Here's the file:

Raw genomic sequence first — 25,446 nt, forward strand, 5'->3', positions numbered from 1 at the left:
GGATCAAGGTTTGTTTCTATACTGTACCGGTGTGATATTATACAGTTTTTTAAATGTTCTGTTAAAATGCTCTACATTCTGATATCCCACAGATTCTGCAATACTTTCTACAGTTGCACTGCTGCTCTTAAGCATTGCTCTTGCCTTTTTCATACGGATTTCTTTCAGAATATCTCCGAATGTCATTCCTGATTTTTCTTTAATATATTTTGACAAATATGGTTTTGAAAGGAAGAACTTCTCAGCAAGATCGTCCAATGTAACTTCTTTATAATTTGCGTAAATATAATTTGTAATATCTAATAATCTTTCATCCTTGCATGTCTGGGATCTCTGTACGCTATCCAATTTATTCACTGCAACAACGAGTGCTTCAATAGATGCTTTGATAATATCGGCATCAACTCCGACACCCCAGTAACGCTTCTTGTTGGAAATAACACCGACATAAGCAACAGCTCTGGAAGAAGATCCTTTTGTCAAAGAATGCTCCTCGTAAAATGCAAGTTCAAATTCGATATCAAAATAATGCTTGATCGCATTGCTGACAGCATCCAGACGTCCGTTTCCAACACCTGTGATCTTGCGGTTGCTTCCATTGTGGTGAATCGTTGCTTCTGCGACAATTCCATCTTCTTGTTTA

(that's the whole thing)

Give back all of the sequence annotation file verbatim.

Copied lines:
Raw genomic sequence first — 25,446 nt, forward strand, 5'->3', positions numbered from 1 at the left:
GGATCAAGGTTTGTTTCTATACTGTACCGGTGTGATATTATACAGTTTTTTAAATGTTCTGTTAAAATGCTCTACATTCTGATATCCCACAGATTCTGCAATACTTTCTACAGTTGCACTGCTGCTCTTAAGCATTGCTCTTGCCTTTTTCATACGGATTTCTTTCAGAATATCTCCGAATGTCATTCCTGATTTTTCTTTAATATATTTTGACAAATATGGTTTTGAAAGGAAGAACTTCTCAGCAAGATCGTCCAATGTAACTTCTTTATAATTTGCGTAAATATAATTTGTAATATCTAATAATCTTTCATCCTTGCATGTCTGGGATCTCTGTACGCTATCCAATTTATTCACTGCAACAACGAGTGCTTCAATAGATGCTTTGATAATATCGGCATCAACTCCGACACCCCAGTAACGCTTCTTGTTGGAAATAACACCGACATAAGCAACAGCTCTGGAAGAAGATCCTTTTGTCAAAGAATGCTCCTCGTAAAATGCAAGTTCAAATTCGATATCAAAATAATGCTTGATCGCATTGCTGACAGCATCCAGACGTCCGTTTCCAACACCTGTGATCTTGCGGTTGCTTCCATTGTGGTGAATCGTTGCTTCTGCGACAATTCCATCTTCTTGTTTA